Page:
sessions in your weekly routine. The schedules in this section include
a wide range of speedwork, but the two sessions below are
particularly good for (respectively) beginners who want a very flexible session, and experienced athletes who simply need to get used to running with speed in their legs.
- Carrying a marker, such as a handkerchief, run hard for one minute exactly. Drop the marker, then after a two-minute recovery, try to beat your distance by running further on the way back. Repeat four to eight times, or as much as you feel able, and gradually increase the number of repetitions over the weeks to a maximum of 12.
- If it’s a long time since you’ve run at a fast pace, start with a session such as 5 x 600m with 400m jog recoveries. Next time, try to work in two 400m efforts instead of one of the 600s, so that you’re integrating some faster leg movement into the session. Take it from there – but don’t neglect the longer 10K-specific sessions either.
I can’t stand speedwork
Here’s a tip: find as many friends as possible to do your speedwork with – and introduce plenty of variety. Both help no end with motivation. If you’re doing fartlek sessions (steady runs with different-length bursts), take it in turns to dictate the length of the efforts, and keep an element of surprise.
Speedwork with a mixed-ability group isn’t a problem either – there are lots of ways to ensure that everyone gets a good,
motivating session with someone to chase. Here are two tried and tested examples:
- If you have an out-and-back straight to train on (eg one side of a playing field), set all the runners off from the same point at the same time, but mark a series of different turning points. The slowest runners may turn back after 200m, for instance; the fastest after 400m. That way, the slower runners try to hang on to the faster ones on the way out, and the faster ones try to catch the others on the way back.
- Start each effort in the same way, but have someone blow a whistle after either a set period or a random amount of time (the latter is harder psychologically). All the runners turn and begin a jog recovery back to the start. This session can also be done during a continuous training run; after each effort, the slower runners keep jogging forwards and the faster runners peel back to meet them.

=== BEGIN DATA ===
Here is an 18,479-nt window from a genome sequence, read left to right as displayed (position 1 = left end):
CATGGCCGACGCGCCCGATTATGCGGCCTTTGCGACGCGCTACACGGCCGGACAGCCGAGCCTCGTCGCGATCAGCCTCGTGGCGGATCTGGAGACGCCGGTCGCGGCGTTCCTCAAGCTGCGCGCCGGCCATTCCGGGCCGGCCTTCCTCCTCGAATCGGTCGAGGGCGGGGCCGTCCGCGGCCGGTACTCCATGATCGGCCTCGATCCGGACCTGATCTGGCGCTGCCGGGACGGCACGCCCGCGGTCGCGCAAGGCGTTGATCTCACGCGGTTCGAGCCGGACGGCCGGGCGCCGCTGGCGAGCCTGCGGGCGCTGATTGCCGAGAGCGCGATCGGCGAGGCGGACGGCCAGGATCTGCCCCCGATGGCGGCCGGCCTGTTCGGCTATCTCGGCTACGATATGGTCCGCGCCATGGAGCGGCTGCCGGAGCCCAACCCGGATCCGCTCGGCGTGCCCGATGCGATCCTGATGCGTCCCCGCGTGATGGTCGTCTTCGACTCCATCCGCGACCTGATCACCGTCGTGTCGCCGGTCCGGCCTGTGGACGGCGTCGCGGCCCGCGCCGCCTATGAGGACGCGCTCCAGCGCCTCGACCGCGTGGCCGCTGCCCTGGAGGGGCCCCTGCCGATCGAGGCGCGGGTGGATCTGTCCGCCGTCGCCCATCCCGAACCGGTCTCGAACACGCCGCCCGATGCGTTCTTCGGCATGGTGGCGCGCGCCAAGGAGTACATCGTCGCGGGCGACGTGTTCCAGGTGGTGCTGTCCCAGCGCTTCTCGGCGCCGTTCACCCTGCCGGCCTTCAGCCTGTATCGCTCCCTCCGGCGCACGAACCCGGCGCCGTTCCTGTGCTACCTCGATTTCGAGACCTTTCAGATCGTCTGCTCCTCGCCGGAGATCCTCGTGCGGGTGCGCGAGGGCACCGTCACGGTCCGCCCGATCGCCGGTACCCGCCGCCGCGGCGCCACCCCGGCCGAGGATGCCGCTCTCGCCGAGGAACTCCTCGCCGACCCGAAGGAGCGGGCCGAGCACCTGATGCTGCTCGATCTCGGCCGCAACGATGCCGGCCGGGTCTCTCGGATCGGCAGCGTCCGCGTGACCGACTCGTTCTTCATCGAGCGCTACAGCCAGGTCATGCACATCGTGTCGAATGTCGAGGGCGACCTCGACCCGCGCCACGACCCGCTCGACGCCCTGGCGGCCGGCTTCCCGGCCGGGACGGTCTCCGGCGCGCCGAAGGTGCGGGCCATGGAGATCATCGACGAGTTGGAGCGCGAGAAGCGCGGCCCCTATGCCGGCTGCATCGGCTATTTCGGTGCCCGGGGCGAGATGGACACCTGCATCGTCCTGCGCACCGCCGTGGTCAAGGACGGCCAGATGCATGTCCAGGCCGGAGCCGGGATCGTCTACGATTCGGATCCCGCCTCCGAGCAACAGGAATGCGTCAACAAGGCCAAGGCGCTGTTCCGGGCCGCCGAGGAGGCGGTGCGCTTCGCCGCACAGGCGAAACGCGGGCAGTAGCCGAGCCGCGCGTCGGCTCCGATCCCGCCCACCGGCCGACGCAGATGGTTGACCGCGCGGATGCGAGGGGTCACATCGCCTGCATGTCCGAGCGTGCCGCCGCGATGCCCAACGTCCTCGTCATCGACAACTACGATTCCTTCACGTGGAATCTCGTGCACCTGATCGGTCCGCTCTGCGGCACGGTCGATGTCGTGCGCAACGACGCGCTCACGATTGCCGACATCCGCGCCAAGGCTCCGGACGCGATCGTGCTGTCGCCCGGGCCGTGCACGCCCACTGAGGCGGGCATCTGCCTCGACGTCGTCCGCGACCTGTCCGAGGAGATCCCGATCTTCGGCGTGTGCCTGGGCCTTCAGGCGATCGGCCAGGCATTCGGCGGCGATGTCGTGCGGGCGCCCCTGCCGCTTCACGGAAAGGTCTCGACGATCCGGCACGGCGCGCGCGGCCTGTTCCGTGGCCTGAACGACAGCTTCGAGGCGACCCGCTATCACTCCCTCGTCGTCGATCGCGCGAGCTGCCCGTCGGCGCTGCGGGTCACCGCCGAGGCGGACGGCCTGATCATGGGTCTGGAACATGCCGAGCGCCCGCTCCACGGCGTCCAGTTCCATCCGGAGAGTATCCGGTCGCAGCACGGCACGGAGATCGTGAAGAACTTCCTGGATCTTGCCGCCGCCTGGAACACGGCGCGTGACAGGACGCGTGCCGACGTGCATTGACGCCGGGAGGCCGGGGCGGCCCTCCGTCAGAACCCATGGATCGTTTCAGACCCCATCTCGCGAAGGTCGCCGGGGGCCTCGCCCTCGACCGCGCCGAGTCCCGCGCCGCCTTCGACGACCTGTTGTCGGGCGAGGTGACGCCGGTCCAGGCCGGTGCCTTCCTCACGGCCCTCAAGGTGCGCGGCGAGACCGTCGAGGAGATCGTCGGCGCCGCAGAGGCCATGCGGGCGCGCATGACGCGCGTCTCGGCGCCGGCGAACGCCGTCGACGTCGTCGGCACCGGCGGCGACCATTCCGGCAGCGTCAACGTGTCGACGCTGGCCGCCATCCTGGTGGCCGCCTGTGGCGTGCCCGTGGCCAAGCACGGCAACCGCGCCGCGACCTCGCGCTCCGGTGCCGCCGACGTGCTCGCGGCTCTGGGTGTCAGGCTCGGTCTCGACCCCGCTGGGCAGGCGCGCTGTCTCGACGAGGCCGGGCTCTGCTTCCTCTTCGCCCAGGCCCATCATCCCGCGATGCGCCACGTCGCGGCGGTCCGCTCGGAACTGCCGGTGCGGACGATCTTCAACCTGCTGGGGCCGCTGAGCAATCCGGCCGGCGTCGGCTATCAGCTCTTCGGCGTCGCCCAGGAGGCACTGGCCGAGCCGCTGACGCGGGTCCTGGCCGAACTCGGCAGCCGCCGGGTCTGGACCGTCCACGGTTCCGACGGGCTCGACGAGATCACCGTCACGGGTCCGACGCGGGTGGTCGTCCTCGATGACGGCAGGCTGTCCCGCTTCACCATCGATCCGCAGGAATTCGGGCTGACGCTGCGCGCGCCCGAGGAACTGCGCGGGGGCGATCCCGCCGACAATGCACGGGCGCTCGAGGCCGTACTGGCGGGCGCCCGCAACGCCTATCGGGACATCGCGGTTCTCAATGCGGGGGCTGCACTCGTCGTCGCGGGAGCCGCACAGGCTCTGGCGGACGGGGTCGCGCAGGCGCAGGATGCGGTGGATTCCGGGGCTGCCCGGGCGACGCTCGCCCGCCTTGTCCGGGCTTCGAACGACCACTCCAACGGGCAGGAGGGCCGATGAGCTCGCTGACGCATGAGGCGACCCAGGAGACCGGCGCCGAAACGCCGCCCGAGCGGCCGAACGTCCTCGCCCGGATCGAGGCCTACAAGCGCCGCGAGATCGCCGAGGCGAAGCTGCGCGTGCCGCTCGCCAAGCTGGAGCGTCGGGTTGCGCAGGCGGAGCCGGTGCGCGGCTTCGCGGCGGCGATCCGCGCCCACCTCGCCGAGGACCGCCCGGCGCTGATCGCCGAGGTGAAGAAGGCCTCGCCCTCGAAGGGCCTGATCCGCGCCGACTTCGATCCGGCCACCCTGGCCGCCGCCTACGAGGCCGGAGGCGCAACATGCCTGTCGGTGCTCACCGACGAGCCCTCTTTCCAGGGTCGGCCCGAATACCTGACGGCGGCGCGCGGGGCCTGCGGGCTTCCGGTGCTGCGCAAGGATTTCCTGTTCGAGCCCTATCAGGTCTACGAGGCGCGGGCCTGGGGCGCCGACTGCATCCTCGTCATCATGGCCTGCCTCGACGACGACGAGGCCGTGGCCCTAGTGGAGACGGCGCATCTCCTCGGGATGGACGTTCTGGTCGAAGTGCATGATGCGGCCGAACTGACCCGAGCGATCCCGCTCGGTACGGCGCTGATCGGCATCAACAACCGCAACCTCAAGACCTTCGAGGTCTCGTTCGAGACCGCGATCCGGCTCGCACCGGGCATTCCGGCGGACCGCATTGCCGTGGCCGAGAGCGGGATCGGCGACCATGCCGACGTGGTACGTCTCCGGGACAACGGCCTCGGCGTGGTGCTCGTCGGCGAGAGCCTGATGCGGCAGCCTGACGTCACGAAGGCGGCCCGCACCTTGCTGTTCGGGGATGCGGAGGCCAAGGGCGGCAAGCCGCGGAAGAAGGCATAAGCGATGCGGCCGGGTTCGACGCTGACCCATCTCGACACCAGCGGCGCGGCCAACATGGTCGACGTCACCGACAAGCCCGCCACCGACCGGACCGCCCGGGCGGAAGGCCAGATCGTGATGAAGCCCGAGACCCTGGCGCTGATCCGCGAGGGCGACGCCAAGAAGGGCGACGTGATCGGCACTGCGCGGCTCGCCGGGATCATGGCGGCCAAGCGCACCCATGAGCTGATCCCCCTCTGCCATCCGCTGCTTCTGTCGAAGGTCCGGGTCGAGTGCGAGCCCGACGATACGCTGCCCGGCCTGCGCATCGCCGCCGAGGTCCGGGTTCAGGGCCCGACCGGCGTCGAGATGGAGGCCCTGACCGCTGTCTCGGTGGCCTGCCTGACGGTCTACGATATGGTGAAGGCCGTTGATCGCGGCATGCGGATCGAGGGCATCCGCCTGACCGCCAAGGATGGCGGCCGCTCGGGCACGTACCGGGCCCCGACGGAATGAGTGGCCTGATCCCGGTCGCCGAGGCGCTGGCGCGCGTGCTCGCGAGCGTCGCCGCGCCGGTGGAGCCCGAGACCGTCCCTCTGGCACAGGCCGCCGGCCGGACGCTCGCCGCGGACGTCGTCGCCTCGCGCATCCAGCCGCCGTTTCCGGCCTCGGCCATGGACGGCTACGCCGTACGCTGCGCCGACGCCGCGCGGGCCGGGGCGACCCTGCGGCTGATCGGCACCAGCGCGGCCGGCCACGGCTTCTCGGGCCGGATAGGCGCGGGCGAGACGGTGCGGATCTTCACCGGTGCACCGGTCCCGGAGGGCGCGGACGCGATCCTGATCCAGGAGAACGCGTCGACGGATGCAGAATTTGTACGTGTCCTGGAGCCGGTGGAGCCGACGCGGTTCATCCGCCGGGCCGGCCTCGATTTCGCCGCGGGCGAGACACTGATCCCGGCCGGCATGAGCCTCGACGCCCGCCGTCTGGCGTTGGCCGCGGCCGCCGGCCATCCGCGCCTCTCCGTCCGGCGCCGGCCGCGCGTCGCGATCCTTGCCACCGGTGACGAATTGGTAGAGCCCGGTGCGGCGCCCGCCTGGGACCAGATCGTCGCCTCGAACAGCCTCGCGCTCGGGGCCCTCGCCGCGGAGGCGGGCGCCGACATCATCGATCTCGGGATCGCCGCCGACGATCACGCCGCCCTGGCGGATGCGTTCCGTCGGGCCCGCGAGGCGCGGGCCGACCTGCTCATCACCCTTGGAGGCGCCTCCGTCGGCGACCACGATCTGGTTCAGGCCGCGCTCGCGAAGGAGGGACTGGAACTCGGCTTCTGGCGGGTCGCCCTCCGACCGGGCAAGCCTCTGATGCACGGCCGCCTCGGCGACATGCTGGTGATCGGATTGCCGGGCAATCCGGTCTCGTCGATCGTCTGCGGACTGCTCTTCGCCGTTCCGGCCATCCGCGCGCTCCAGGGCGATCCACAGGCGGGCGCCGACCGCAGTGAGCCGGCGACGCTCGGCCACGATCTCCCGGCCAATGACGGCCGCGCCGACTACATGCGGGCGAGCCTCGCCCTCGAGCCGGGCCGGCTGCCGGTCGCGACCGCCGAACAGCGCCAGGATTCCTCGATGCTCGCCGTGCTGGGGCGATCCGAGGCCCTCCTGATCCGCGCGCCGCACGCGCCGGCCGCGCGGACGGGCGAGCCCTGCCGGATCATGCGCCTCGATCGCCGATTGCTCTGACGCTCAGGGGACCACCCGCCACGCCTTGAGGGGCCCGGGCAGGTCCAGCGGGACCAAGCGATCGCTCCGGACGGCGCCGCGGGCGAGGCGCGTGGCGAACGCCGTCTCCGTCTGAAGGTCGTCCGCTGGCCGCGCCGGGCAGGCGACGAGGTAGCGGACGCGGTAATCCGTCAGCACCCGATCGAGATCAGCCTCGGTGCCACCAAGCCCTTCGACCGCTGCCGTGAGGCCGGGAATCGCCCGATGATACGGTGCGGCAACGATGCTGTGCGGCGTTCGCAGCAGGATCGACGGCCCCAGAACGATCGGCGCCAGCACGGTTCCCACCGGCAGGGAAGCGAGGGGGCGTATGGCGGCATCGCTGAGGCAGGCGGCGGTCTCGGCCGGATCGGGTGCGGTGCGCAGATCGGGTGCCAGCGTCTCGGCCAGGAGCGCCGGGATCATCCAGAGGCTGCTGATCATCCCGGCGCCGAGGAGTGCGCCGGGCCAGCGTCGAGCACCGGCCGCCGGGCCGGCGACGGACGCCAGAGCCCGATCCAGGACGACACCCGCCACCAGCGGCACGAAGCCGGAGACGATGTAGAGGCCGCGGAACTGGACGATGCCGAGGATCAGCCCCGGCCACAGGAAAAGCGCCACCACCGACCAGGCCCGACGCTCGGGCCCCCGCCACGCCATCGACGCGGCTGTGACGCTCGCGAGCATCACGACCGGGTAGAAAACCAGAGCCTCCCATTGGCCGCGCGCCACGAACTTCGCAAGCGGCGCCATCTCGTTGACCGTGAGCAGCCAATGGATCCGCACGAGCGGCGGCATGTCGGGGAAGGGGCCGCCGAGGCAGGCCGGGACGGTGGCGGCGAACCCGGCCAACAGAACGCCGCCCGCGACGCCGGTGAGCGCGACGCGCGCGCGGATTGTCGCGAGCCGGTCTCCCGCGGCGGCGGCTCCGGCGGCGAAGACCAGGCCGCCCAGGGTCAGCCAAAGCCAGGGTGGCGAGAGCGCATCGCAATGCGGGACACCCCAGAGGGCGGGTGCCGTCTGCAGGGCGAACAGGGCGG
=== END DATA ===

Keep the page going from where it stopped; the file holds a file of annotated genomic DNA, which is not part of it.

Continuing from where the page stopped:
If you’re a relative beginner, the whole concept of speedwork is probably rather daunting. Stick with it! Don’t worry about pace at first, so long as you’re moving a little faster than you normally do in training. Simply concentrate on the basic skill of trying to keep the final repetitions in a session as strong as the first ones. Breaking down the session into smaller sets can be helpful to start with – eg instead of 6 x 800m with two-minute recoveries, do two sets of 3 x 800m, with an extra five-minute recovery between the two sets – or even do three sets of 2 x 800m.
How should I pace my race?
If it’s your first 10K, the key is to run evenly – an over-fast start will mean a painful finish. If you have a target of 60 minutes, for example, that means you’ll aim to pass the kilometre markers at six-minute intervals. Then, if you feel great near the end, you can pick up the pace a little, finish strongly and look forward to doing even better next time round.
If you’re more experienced, you just have to play to your strengths. If you have more speed than endurance you should hold back very slightly until the second half, then start to speed up – but if endurance is your strength, the opposite approach is better. To avoid underperforming, the maximum negative split a 40-minute runner should plan for is one minute (ie 20:30 then 19:30). A 60-minute runner can plan for a much wider split: 32 then 28 minutes would not be unreasonable.
If you’re fit and your ability is well-balanced, simply build yourself a 10-second safety margin within the first 3K, then take the rest of the race at an even pace to hit your target.